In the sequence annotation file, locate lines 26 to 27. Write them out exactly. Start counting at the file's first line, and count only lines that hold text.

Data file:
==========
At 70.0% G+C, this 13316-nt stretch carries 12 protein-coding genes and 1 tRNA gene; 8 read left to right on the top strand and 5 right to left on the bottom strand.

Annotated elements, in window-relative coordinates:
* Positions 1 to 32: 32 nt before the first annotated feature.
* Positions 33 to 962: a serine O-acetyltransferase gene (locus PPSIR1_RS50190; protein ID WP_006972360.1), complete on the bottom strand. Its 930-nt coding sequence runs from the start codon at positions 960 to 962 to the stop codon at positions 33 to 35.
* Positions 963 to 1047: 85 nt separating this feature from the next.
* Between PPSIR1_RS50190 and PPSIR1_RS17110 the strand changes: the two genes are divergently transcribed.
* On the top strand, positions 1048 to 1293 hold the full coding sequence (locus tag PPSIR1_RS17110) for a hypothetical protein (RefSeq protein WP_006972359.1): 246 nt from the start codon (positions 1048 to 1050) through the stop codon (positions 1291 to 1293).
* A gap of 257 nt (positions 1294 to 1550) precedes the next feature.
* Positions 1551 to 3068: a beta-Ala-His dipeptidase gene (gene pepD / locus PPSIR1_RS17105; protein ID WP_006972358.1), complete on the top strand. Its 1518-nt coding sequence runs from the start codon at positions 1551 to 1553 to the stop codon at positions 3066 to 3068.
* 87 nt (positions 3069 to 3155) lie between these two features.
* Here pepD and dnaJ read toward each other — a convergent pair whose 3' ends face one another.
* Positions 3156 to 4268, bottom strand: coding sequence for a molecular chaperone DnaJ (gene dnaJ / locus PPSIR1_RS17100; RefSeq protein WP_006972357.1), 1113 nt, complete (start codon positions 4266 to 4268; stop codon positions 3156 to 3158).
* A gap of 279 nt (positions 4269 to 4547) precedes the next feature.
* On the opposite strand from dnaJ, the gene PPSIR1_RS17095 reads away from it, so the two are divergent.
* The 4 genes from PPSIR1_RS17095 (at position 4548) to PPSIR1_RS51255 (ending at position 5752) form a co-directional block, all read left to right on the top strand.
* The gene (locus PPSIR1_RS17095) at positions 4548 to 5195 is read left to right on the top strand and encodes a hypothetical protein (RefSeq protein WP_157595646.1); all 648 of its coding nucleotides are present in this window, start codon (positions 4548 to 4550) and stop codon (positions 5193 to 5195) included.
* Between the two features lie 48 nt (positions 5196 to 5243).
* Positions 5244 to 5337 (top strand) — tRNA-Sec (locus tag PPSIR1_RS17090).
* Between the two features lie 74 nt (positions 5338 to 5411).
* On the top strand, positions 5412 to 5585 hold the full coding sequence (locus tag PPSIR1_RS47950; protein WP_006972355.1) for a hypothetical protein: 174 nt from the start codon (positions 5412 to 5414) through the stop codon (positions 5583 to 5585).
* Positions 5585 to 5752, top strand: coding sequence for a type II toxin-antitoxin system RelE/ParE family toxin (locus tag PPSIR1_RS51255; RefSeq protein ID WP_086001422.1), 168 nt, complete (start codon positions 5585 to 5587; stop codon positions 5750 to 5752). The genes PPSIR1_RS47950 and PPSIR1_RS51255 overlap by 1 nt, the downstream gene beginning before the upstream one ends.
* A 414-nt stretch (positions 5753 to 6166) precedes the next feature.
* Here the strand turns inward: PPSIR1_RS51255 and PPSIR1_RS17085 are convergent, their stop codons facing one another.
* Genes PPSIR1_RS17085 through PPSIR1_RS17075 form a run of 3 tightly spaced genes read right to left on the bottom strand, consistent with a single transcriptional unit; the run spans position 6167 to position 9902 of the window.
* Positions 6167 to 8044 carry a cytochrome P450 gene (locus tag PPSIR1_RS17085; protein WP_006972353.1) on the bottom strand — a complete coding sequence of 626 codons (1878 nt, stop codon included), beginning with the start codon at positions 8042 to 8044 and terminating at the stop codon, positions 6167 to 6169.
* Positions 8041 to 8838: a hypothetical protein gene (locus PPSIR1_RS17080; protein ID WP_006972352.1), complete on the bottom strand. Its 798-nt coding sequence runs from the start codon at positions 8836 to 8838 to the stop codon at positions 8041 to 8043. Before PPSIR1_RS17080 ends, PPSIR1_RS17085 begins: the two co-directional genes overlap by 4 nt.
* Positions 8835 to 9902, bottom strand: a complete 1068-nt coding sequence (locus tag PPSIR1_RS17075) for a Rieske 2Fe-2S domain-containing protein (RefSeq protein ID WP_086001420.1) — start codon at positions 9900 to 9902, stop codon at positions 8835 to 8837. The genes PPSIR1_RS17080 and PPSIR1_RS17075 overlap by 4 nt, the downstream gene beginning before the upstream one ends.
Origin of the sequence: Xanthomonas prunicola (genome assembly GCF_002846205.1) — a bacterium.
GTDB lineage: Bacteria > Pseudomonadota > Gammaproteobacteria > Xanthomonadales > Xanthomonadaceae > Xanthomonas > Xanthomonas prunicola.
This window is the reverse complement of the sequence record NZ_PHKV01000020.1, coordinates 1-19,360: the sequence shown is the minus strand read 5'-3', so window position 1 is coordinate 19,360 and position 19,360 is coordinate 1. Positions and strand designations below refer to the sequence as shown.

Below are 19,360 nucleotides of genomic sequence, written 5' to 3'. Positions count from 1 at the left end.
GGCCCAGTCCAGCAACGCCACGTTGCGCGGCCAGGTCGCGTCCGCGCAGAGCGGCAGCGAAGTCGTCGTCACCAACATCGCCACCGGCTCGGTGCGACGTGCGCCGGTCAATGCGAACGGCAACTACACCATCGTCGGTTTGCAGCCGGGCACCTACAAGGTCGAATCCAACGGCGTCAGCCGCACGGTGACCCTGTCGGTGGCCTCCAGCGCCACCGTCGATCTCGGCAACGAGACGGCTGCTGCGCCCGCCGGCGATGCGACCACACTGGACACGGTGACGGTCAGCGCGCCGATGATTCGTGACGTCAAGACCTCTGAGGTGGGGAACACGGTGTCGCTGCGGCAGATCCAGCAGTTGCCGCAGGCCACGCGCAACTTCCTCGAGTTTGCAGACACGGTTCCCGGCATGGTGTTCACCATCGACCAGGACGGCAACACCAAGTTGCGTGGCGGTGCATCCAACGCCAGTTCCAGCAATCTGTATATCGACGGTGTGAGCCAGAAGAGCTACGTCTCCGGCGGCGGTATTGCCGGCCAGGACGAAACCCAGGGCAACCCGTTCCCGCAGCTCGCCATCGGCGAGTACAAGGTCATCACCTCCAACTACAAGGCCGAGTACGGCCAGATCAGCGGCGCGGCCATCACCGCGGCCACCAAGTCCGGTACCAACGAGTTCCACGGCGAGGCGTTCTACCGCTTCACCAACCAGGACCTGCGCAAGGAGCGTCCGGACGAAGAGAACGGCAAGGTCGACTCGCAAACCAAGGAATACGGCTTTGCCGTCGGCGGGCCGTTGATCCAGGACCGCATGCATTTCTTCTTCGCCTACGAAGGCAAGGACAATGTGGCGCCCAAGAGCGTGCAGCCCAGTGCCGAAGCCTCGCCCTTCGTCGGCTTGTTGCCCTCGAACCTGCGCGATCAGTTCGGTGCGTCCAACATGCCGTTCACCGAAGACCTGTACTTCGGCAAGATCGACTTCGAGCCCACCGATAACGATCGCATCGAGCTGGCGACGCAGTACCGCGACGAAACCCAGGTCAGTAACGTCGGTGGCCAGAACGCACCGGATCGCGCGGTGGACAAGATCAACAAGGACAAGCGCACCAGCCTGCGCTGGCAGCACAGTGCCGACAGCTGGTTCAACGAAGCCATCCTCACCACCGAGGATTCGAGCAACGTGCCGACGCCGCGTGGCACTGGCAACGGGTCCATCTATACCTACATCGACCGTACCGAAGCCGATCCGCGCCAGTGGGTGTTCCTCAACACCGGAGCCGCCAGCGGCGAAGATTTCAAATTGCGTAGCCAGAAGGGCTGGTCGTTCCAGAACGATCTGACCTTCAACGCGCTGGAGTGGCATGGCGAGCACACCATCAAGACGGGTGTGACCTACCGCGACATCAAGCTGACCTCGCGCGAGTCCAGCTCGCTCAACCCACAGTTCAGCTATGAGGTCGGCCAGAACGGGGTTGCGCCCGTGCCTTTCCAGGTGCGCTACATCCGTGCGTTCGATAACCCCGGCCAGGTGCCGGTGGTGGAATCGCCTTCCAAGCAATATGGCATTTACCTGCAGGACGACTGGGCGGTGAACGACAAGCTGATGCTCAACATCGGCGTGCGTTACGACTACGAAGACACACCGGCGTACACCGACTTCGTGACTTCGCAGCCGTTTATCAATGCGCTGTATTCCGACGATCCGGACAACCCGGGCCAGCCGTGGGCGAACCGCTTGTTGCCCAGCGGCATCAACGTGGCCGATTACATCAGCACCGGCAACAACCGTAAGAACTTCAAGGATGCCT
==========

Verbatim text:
* Positions 8041 to 8838: a hypothetical protein gene (locus PPSIR1_RS17080; protein ID WP_006972352.1), complete on the bottom strand. Its 798-nt coding sequence runs from the start codon at positions 8836 to 8838 to the stop codon at positions 8041 to 8043. Before PPSIR1_RS17080 ends, PPSIR1_RS17085 begins: the two co-directional genes overlap by 4 nt.
* Positions 8835 to 9902, bottom strand: a complete 1068-nt coding sequence (locus tag PPSIR1_RS17075) for a Rieske 2Fe-2S domain-containing protein (RefSeq protein ID WP_086001420.1) — start codon at positions 9900 to 9902, stop codon at positions 8835 to 8837. The genes PPSIR1_RS17080 and PPSIR1_RS17075 overlap by 4 nt, the downstream gene beginning before the upstream one ends.